Brock Purdy is currently 4th in the country in passing, is widely regarded as one of the ten best quarterbacks in college football, and will probably climb that list when guys like Tua Tagovailoa, Justin Herbert, and Jalen Hurts move on to the NFL. He’s an extremely efficient passer, and has a knack for making big plays in critical moments. Breece Hall is being touted as the best freshman running back in the country, and has been the workhorse Iowa State needed to find after the departure of David Montgomery. The Cyclone offense is currently sitting at 11th in the country in Yards Per Play. One thing worth mentioning is that Iowa State generally doesn’t beat itself with penalties, sitting at 13th in the country in fewest penalties committed, while Notre Dame is on the opposite end of the spectrum at 95th, committing an extra two penalties per game.

NCAA Football: Kansas at Iowa State Reese Strickland-USA TODAY Sports

The young Iowa State defense has struggled in certain areas, but has largely been a solid unit all season, ranking in the top-three in the conference in virtually every meaningful defensive stat. The Notre Dame offense is obviously very good, but it isn’t any more explosive than a lot of the offenses Iowa State sees throughout the Big 12 season. Notre Dame would currently be third in the Big 12 behind Oklahoma and Iowa State in yards per play, and neck and neck with Oklahoma State, Baylor, and Texas. Notre Dame ending up somewhere between 20 and 30 points seems like a very good bet.

The key match-up is the Cyclone offense vs. the Irish defense. 11th in offensive yards per play vs. 8th in defensive yards per play. Iowa State’s ability to move the ball will be predicated on their ability to move the ball on the ground. They do tend to lean pass-heavy (59% pass), but the offense is still built around establishing the running game, and they have a talented running back to lean on. The offensive line will need to be physical and create some space for Breece Hall to at least get to 4-5 yards per carry. If he can get there, Iowa State has a good chance to dictate tempo and the overall flow of the game.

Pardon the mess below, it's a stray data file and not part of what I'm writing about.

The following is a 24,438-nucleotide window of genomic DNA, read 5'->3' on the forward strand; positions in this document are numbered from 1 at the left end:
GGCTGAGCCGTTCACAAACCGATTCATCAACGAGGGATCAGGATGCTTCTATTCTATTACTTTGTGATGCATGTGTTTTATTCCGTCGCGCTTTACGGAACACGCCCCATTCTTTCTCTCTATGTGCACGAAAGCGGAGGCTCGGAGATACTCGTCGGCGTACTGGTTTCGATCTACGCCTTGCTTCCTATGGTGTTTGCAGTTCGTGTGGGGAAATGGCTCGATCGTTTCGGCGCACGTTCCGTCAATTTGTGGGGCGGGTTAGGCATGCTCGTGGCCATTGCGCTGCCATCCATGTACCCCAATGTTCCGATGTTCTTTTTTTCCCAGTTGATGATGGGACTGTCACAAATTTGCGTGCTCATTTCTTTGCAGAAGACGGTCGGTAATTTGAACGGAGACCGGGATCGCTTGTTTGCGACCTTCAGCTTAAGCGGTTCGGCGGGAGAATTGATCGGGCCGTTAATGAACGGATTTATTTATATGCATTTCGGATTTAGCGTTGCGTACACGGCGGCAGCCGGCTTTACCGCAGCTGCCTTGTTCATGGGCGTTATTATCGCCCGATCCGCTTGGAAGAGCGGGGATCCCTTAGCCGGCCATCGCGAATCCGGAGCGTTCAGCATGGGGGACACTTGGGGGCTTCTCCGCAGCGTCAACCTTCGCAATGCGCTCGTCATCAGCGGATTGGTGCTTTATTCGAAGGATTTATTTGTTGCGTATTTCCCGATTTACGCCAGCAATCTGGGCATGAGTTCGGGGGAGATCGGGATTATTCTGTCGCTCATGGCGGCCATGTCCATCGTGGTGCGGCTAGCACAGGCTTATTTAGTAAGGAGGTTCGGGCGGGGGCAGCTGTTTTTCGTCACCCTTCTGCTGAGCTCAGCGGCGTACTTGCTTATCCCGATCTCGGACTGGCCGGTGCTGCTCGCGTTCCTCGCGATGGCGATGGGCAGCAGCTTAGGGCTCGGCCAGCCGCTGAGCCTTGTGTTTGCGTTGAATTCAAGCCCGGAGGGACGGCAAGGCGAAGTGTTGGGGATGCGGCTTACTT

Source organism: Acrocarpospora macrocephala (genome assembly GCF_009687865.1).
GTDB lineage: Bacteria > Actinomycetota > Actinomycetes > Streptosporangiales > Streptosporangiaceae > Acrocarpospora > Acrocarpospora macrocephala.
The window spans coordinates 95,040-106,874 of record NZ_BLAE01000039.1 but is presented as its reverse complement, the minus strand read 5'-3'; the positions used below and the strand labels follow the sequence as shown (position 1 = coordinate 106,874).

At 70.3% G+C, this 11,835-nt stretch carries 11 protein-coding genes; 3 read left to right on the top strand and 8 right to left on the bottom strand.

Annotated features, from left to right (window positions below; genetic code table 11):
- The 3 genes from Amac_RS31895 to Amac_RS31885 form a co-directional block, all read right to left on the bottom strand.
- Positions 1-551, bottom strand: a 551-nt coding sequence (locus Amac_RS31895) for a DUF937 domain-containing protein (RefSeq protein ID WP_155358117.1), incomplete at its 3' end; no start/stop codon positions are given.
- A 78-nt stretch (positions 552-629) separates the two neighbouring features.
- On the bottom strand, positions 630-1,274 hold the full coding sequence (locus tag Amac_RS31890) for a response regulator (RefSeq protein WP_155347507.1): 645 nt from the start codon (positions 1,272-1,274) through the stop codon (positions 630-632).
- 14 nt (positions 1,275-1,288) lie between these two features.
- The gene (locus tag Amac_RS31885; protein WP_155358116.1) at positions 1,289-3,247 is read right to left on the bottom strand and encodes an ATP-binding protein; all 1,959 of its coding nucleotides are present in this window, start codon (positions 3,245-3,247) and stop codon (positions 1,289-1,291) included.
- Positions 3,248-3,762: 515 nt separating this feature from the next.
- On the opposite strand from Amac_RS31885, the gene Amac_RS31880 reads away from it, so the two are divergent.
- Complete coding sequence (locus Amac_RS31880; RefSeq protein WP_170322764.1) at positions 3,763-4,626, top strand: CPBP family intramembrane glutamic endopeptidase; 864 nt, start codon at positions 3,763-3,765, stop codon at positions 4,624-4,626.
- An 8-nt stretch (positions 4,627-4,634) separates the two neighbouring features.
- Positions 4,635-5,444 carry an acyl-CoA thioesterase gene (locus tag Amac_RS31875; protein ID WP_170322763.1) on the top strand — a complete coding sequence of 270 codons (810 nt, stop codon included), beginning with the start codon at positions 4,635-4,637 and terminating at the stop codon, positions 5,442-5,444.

One thing I noticed in my research that raised some red flags is red zone defense. Notre Dame is second-to-last in the country in red zone defense, surrendering points on 96% of opponent trips to the red zone, including 100% of opportunities in each of the last three games. The Iowa State offense has had little trouble moving the ball between the ~30 yard lines, but have had some difficulties finishing drives, so Notre Dame’s struggles to stop offenses in the red zone could be the boost the Cyclone offense needs to take them over the top.

The line is currently sitting at Notre Dame +3.5, so Vegas clearly anticipates this will be a close game. Give me the Cyclones to take down the Irish. 31-24.


I want to give a huge shout-out/thank you to Levi for his fantastic and detailed answers to all the rambling, inane questions I asked him. I encourage you all to head on over to the Wide Right & Natty Lite site to get any and all Iowa State football news you will need heading into the Camping World Bowl (including a Q&A I did for them as well).

Also, be sure to follow Wide Right & Natty Light on Twitter and throw Levi a follow as well for any and all hard-hitting Cyclone updates.

See you all in my Game Preview tomorrow!